Everyday Noise Exposure a “Major Public Health Issue”: Experts call for more awareness over the impact of noise exposure – contributing to permanent hearing damage and impacting quality of life.
Excessive noise exposure is the main cause of preventable hearing impairment worldwide, accounting for more than a third of all cases of hearing loss in industrialised nation.[i] It’s estimated that over 11 million people are affected by some level of hearing loss in the UK alone.[ii]
Dr Rebecca Dewey, senior research fellow at the University of Nottingham, has teamed up with Specsavers to remind the public to look after their hearing health.
She is currently undertaking a major study investigating the long-term effects of noise exposure, and believes it is a serious public health issue.
Dr Dewey says: “Many people are frequently exposed to noise that’s dangerously loud, through both occupational and recreational activities, such as attending music events, using power tools, or even riding a motorbike, which could lead to temporary or even permanent hearing damage. Noise-induced hearing loss can significantly impact your quality of life – therefore excessive noise exposure is a serious public health issue that warrants more comprehensive investigation.”
Some of the most common sources of everyday noise exposure include live music, listening through earphones or headphones, sporting events, night life, DIY noise or engine noise[iii] – which typically involve exposures in excess of 87dB, the level at which repeated or long exposure can cause permanent hearing damage. However, these activities can sometimes involve exposures so far in excess of recommended safe levels, that damage can happen over relatively short periods of time.
In addition, noise exposure can damage more than just our hearing. Another major impact is sleep deprivation, which is linked to a wide range of health issues. According to the WHO, noise pollution can not only cause sleep disturbance, but also cause cardiovascular effects, poorer work and school performance, as well as hearing loss.[iv]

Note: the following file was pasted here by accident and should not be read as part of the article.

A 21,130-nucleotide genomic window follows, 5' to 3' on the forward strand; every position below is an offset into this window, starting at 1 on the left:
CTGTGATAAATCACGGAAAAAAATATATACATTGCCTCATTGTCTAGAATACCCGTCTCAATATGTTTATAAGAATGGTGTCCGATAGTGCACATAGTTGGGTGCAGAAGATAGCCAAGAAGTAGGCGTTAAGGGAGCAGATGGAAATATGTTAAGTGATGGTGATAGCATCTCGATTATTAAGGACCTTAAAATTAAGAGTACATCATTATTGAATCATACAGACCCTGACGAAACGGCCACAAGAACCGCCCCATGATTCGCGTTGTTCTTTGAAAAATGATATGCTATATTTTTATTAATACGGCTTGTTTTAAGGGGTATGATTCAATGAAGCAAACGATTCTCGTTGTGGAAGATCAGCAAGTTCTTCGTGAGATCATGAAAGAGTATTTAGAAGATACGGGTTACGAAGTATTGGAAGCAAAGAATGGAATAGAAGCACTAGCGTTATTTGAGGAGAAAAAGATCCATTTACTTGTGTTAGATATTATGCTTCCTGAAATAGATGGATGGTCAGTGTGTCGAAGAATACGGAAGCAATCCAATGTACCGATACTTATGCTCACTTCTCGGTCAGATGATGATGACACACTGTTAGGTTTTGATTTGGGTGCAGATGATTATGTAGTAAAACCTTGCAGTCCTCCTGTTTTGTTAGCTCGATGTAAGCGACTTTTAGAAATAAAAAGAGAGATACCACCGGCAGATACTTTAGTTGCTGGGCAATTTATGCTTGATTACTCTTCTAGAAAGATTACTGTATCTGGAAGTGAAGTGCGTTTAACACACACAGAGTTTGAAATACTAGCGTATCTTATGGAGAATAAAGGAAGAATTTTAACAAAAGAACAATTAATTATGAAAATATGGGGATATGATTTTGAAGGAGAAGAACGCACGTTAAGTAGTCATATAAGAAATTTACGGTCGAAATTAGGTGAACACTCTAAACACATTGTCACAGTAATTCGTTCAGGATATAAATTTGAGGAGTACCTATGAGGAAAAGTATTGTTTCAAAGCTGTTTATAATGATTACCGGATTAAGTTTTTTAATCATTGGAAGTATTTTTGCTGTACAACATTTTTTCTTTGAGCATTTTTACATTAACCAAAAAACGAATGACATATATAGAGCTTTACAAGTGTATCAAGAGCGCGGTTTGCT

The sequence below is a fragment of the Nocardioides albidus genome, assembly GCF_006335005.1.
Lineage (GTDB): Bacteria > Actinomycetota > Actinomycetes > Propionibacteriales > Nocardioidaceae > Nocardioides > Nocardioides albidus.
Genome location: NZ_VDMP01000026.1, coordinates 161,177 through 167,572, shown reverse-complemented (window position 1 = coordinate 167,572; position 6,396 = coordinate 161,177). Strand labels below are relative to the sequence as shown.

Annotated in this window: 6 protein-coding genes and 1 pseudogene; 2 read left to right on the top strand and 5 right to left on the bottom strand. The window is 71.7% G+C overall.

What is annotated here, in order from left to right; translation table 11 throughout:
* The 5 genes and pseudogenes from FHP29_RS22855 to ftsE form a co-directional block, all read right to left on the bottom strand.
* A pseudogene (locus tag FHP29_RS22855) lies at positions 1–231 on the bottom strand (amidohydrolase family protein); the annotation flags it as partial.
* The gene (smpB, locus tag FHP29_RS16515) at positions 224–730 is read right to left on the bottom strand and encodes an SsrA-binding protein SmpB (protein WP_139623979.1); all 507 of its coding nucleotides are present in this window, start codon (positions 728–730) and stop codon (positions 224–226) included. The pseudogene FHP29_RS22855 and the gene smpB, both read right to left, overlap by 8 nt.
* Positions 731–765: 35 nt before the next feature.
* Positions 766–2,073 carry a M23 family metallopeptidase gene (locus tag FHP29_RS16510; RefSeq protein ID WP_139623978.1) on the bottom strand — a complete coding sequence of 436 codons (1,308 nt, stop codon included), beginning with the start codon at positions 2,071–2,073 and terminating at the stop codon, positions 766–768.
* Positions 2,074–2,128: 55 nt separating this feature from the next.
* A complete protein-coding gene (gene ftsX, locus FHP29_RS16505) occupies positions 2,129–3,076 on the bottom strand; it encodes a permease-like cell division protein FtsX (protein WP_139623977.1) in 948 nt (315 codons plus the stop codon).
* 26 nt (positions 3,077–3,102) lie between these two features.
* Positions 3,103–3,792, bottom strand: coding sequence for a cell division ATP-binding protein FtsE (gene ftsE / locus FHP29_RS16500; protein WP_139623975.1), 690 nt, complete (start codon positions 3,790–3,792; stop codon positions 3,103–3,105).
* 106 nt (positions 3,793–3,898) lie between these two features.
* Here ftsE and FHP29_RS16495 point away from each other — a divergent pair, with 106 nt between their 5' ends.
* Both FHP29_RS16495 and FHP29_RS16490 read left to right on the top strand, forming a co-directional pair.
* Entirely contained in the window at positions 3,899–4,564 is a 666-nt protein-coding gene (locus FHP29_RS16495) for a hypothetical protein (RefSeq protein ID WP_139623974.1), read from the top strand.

In response, Specsavers is urging all people to take action to prevent noise-induced hearing loss, by wearing hearing protection such as ear plugs in noisy environments, and to get their hearing tested regularly, especially if they’ve noticed a change in their hearing.
Research released earlier this year by Specsavers revealed almost one in three (29%) adults believe that working in noisy environments such as factories, clubs, or construction is to blame for their current hearing issues.[v] In a separate survey however, they also found two-thirds (65%) have never gone for a hearing test – despite 68% having experienced some symptoms which could indicate hearing difficulties.[vi]
Gordon Harrison, chief audiologist at Specsavers says: “Hearing loss affects people of all ages and unfortunately the longer we leave hearing issues, the worse they can become. That’s why it is so important to look after your hearing, by wearing hearing protection when exposed to excessive noise, as well as having regular hearing checks, which can help identify and manage hearing loss symptoms more effectively and minimise their long-term impact.
“I would always recommend wearing hearing protection when you think your hearing may be affected. The general rule is, the higher the volume, the less time you should be exposed to it.”
Gordon adds: “Everyone’s hearing is different. Age-related hearing loss is the most common, but we’re seeing more noise-induced impairment. If you have any concerns about your hearing, don’t wait any longer. Expert advice and support is available at Specsavers.’